• Get some activity every day (helps you to have better blood flow).

Don’t:

  • Go barefoot, even indoors – always wear shoes inside and outside your home.
  • Wear anything tight around your legs such as tight or knee-high socks (this can cause problems with blood flow to your feet and legs).
  • Cross your legs or sit for long periods of time.
  • Use hot water bottles, heat bags, or heating pads on your feet.
  • Use over-the-counter insoles (can cause blisters if they don’t fit well).
  • Use over-the-counter medicines to treat warts or corns (these aren’t safe for people with diabetes).

Warning Signs that need attention

  • Pain in your calves when you walk that doesn’t go away when you rest.
  • Burning feeling or new pain in your feet.
  • Red areas over any toes (may be from shoes that don’t fit well).
  • Corns, calluses, or blisters – even if they’re just starting (may be from shoes that don’t fit well).

Talk to your healthcare provider as soon as possible (within 1 week) if you have any of these changes to your feet or legs. Ask if you need to see a specialist or have more testing.

When to get urgent medical help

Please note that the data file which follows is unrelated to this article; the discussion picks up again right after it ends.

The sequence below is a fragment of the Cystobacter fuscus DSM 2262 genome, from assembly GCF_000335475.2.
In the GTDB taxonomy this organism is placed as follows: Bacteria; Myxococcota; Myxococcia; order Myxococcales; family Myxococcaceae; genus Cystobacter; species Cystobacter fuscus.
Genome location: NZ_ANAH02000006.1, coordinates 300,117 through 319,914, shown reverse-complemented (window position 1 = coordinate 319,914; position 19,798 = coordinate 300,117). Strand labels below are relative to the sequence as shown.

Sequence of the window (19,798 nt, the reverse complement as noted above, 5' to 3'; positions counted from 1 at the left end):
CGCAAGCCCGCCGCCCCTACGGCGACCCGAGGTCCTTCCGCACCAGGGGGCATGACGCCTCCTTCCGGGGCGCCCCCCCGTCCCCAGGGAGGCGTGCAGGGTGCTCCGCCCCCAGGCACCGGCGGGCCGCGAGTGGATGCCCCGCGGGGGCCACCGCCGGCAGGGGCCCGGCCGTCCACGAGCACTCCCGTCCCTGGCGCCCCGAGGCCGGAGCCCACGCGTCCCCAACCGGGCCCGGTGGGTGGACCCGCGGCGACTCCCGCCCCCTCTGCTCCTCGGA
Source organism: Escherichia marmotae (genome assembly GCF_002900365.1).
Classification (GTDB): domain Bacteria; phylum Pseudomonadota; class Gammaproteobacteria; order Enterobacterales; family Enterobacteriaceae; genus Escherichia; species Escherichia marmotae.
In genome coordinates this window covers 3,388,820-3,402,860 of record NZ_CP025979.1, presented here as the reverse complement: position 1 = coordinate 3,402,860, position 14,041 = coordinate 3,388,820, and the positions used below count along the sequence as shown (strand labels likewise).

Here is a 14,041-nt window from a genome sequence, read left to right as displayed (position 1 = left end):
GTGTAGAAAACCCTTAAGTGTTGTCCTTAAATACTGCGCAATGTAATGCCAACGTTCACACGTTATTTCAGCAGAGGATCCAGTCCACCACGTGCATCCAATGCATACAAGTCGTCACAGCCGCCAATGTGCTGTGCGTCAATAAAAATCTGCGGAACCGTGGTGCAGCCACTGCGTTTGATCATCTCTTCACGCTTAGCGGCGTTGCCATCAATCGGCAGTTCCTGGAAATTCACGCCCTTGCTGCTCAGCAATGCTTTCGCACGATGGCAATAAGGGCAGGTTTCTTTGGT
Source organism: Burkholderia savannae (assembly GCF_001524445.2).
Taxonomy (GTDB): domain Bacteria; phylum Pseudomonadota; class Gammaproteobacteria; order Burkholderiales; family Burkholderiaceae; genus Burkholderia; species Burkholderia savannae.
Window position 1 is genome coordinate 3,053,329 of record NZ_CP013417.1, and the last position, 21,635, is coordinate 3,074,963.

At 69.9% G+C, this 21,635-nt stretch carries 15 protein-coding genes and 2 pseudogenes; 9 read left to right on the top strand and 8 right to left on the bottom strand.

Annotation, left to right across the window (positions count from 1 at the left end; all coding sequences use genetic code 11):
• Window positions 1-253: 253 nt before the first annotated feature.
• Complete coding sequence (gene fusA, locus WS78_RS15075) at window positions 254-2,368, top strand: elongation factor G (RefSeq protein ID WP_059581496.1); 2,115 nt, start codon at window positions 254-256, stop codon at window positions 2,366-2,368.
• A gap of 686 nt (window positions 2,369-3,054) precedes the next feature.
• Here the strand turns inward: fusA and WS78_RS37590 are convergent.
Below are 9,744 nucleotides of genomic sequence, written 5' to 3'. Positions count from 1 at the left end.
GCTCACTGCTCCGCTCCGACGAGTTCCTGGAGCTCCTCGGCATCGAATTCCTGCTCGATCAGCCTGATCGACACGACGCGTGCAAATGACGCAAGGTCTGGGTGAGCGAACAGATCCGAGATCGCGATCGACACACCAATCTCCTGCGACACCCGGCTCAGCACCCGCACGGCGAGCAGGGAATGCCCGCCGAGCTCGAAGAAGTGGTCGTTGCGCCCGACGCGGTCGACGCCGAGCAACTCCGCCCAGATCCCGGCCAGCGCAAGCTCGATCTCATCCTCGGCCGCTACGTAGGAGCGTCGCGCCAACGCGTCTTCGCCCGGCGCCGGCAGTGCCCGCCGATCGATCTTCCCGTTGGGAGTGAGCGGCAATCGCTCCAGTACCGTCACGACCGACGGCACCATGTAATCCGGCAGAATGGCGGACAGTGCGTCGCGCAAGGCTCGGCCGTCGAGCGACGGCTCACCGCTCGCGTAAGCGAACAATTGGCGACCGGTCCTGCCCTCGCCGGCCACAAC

Call your healthcare provider right away and ask for an appointment today, or go to the emergency department if you have:

  • cold, painful, pale, or purple feet
  • red, hot, swollen feet that may or may not be painful
  • a swollen area that’s red, even if it doesn’t hurt
  • any open sore on your foot that’s draining or leaking fluid

Your self-care management plan

To help care for your feet, you’ll need to closely watch your blood sugar, blood pressure, and cholesterol. Keep track of your results to make it easier to review and plan your care. You and your healthcare provider will decide on the best levels for you.

Current Level

Goal level

Blood sugar or A1C

Blood Pressure

Cholesterol

Last diabetes foot exam

Date:

Last diabetes eye health exam

Date:

To see this information online and learn more, visit MyHealth.Alberta.ca and type in diabetic foot care into the search bar.

For 24/7 nurse advice and general health information call Health Link at 811.

References

Foot care checklist used with permission from Diabetes Canada 2018 Clinical Practice Guidelines.

Self-management table adapted from the New Brunswick Diabetes Foot Care Clinical Pathway.

Current as of: September 17, 2021

Author: Diabetes, Obesity & Nutrition Strategic Clinical Network, Alberta Health Services

Care instructions may be adapted by your healthcare provider. If you have questions about a medical condition or this instruction, talk with your doctor or appropriate healthcare provider.